We are very close to Christmas and being the time for giving, some employers might be thinking of providing an annual bonus to employees. When employees are paid bonuses, it is assessable income to them and processed as such in payroll:
• Deduct PAYG from the amount using a marginal rates calculation
• Report it as a gross amount via STP
• Included as part of ordinary time earnings (OTE) for super guarantee purposes
How is this treated in payroll?
If a bonus only relates to work performed ‘purely’ during a single pay period (for example, a weekly, fortnightly or a monthly bonus) the amount is added to all their other earnings for the current period, and tax is calculated using the relevant PAYG withholding tax table. Indeed, this would increase the tax in that one pay period.
If a bonus does not relate to a single period, a way to tax the bonus is to average it. This is known as a “marginal rates” calculation.
This common practice is about spreading equal portions of the bonus on top of the employee’s regular pay and working out the tax difference between the “Average Pay” and the “Average Pay + Average Bonus”.
The difference in tax is summed up by the same number of periods it was divided by to find the full amount of PAYG payable on the bonus.
The ATO has provided two acceptable methods to apply. Known as Method A or Method B.
To illustrate the concept, below is method A. Method A is a simpler calculation and the most commonly used method.
Dawson is a weekly paid employee earning $900 per week normal pay.
He is going to receive an annual Christmas bonus of $9,000 bonus (average of $173.077 per week). Because this is an annual bonus his payroll department will average the tax over the financial year. Dawson is claiming the Tax-free threshold and does not have HELP.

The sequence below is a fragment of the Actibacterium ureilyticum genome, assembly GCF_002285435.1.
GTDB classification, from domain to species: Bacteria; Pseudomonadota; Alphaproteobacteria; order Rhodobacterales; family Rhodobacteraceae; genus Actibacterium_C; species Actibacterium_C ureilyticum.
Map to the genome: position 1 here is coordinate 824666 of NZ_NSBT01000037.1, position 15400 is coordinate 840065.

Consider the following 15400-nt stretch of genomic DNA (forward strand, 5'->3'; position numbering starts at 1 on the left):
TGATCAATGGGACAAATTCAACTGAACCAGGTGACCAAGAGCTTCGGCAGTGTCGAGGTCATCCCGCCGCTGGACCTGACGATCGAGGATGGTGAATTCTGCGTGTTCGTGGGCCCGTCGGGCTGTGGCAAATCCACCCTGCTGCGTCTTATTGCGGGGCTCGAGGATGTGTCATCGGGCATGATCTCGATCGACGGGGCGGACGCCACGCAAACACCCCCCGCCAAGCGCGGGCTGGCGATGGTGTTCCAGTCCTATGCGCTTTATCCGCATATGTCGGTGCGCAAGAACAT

Marginal Calculation for Dawson Gross Pay Weekly PAYG
Average weekly pay $900 $148
Average Bonus (9000/52 week = 173.077) $173.08
Average Pay + Average Bonus $1,073.08 $208
Difference in tax $60
Total Tax Payable on the bonus is $60 x 52 week $3,120
Bonus notes on bonuses:
*Please note that you ignore the cents when looking up the tax tables.
*If the total PAYG calculated at marginal rates is greater than 47%, then cap the PAYG at 47%.
Here are some common questions that you may encounter whilst processing bonuses.
Can an employee salary sacrifice their upcoming bonus?
An employee would need to set up a salary sacrifice arrangement before they start the work. If their arrangement is not put into place until after they have performed the work, it may be ineffective.
An employee cannot salary sacrifice a bonus after they have already passed the qualifying period to receive that bonus. They must have a written salary sacrifice arrangement in place prior to earning the entitlement to the bonus.
As an example, if a Christmas annual bonus is to be paid in December 2020 the salary sacrifice arrangement would need to be in place before 1 January 2020.
More information can be found in the following link:
An employee has a tax variation arrangement with the ATO, can we apply this to the bonus?
Unless the PAYG variation specifically states the word “bonus” on it, then the bonus is subject to normal tax rules and is taxed at marginal rates.
Each variation to withholding is considered on its merits with the ATO.
If the variation letter did state ‘bonus’ then the bonus can be taxed at the specified rate.
Keen on method B? Please visit the following link